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Railway Post Office (RPO) and Railway Postmarks

A portable post office that sorts and processes mail in transit.






Rawdon, Wright, Hatch & Edson

The New York security firm that in 1847 printed the first U.S. Postage Stamps. The firm s initials "RWH&E" may be found in the bottom margin of each stamp.






Receiving Mark

A postmark usually applied to the back cover of the mail indicating the name of the receiving post office, the date and sometimes the time of arrival.






Re-engraved

A plate or die on which a portion of the original design is altered. This is sometimes done to strengthen the worn areas on the plate. Stamps from such re-engraving create new and often collectible varieties.






Re-entry

A re-entry is a plate repair to fix a defective entry or to extend the life of a worn plate by re-rocking the transfer roll over the defective impression. The re-entry is detectable only when it is not perfectly aligned with the existing impression.






Registered Mail

The most secure way to send mail, with each postal employee that handles it signing a receipt.






Regummed

A stamp that has had gum added in an attempt to fool collectors into thinking the stamp has original gum. Since the gum can easily be removed, a regummed stamp is considered as an NG (no gum) stamp for valuation purposes. However, the presence of undocumented regummed stamps will lower the value of a collection, all things considered, since it is considered either an outright attempt to deceive or shows a lack of diligence on the part of the collector.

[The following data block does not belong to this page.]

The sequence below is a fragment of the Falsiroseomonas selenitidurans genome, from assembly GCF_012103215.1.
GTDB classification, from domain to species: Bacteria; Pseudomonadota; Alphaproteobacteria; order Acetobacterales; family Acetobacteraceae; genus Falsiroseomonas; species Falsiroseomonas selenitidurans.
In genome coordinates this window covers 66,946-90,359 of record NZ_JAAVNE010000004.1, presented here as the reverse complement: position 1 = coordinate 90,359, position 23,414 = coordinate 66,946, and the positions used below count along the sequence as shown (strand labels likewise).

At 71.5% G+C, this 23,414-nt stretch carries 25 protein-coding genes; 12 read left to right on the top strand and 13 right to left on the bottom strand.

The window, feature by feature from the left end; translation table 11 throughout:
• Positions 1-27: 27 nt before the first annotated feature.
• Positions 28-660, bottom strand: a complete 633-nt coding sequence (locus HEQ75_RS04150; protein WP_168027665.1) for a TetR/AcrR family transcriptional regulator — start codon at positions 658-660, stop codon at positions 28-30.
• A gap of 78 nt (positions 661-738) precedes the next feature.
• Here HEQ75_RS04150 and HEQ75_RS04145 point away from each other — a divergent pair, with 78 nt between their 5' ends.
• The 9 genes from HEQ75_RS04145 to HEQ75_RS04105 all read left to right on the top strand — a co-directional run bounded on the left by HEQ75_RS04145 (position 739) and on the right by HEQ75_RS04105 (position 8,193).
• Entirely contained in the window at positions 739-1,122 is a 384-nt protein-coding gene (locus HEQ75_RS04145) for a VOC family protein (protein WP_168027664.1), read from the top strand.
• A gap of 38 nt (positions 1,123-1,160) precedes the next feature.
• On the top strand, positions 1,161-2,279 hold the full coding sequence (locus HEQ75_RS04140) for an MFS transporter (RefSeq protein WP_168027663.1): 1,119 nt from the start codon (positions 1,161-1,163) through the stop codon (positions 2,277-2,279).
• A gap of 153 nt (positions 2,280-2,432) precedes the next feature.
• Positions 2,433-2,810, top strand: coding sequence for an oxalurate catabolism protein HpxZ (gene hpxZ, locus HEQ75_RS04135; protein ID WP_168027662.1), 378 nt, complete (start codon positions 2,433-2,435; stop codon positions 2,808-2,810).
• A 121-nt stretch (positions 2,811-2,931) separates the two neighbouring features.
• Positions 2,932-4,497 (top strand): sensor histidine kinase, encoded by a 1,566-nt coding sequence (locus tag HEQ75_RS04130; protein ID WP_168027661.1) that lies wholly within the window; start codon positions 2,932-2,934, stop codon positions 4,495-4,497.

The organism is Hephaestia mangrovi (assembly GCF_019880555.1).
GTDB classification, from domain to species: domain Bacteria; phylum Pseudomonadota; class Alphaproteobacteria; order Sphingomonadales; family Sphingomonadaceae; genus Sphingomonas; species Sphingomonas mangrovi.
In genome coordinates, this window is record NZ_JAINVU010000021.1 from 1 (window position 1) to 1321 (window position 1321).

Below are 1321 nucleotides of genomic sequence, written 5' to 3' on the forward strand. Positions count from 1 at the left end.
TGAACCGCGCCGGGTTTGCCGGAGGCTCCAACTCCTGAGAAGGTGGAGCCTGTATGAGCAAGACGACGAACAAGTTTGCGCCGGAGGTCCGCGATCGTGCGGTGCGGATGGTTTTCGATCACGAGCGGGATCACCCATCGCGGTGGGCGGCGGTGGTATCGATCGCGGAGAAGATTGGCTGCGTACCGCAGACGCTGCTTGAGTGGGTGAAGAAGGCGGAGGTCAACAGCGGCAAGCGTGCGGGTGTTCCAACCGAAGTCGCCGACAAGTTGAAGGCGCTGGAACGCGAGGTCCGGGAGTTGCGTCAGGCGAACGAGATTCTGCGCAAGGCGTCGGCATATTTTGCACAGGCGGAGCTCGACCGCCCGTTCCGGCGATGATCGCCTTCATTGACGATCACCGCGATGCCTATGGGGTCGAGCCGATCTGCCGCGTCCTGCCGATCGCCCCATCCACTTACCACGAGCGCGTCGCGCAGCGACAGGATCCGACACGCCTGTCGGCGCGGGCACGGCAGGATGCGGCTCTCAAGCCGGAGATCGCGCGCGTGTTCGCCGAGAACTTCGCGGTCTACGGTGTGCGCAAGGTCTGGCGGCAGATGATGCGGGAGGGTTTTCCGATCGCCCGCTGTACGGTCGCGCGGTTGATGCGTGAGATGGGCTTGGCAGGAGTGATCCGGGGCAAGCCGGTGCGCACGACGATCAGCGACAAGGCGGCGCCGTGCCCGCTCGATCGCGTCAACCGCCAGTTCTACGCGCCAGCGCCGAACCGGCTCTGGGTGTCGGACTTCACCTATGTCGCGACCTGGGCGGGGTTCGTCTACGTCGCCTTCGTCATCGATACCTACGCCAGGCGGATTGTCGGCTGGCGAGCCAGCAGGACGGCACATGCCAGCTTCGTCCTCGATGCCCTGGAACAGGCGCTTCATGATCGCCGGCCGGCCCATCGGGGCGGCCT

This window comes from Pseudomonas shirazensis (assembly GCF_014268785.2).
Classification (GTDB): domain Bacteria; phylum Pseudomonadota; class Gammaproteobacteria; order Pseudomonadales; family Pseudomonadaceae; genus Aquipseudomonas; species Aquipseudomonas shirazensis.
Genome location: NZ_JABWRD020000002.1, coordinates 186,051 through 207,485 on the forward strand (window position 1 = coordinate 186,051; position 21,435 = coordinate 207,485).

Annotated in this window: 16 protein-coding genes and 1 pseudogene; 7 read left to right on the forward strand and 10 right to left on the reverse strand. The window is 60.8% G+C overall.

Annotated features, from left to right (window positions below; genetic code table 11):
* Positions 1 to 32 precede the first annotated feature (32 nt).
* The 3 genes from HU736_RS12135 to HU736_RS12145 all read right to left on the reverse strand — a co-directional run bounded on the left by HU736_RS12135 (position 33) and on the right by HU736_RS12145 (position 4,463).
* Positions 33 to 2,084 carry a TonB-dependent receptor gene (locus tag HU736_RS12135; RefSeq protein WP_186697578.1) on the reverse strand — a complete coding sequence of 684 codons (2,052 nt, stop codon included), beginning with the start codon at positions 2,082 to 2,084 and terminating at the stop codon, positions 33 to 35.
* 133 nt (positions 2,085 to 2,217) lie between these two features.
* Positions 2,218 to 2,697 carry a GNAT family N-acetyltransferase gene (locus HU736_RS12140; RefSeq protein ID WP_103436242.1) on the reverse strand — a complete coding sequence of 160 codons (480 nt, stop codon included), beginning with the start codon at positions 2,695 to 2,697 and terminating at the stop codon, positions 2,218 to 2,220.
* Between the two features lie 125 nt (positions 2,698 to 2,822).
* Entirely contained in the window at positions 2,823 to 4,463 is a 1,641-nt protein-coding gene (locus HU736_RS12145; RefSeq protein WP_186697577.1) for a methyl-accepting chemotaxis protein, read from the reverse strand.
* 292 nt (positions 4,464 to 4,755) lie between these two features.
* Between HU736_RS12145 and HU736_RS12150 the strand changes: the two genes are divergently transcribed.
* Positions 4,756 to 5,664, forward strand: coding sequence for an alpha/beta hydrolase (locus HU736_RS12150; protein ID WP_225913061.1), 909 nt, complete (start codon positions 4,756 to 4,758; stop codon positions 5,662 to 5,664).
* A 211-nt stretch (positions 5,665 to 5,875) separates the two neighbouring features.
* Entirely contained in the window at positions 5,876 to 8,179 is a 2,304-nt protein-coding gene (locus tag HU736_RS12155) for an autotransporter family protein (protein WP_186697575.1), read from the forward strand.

Regular Issue

(a.k.a. "definitive" or "ordinary issue") A stamp issued for an unspecified period and in non-predetermined quantities. Note that commemoratives have a limited lifespan and are issued in limited quantities.






Remainders

Stamps which were sold to dealers for philatelic purposes; are often punched.






Reperforated

A stamp that has had perforations added to one or more sides to defraud a collector. At one time it was a common practice, and not considered entirely unethical (as it is today), to add perforations to the natural straightedge side of a stamp to make it more pleasing in appearance.






Ribbed Paper

A paper that clearly shows fine parallel lines running through it. Ribbed paper is found on many of the Bank Notes. In fact, the presence of ribbed paper on a single copy of the twenty-four cent Bank Note, is the source of one of the great controversies in U.S. philately, US164, the twenty-four cent Continental.






Rotary Press Stamp

Stamps printed from curved plates fastened around a cylinder on a continuous roll of paper as opposed to the flat plate press which printed only one sheet of paper at a time. Rotary press stamps are slightly stretched, that is longer or wider, as the roll of paper is pulled through the press.






Roulette

A perforation that involves making short dash-like slits in the paper between stamps without actually removing any paper. Rouletted perforations are commonly found on Revenue stamps.






Rural Free Delivery (RFD)

A service of the US Post Office, begun as an experiment in rural West Virginia on October 1, 1896, that provided free mail delivery to homes, primarily farmers, outside of the urban areas.






Rural Free Delivery (RFD)

A service of the US Post Office, begun as an experiment in rural West Virginia on October 1, 1896, that provided free mail delivery to homes, primarily farmers, outside of the urban areas.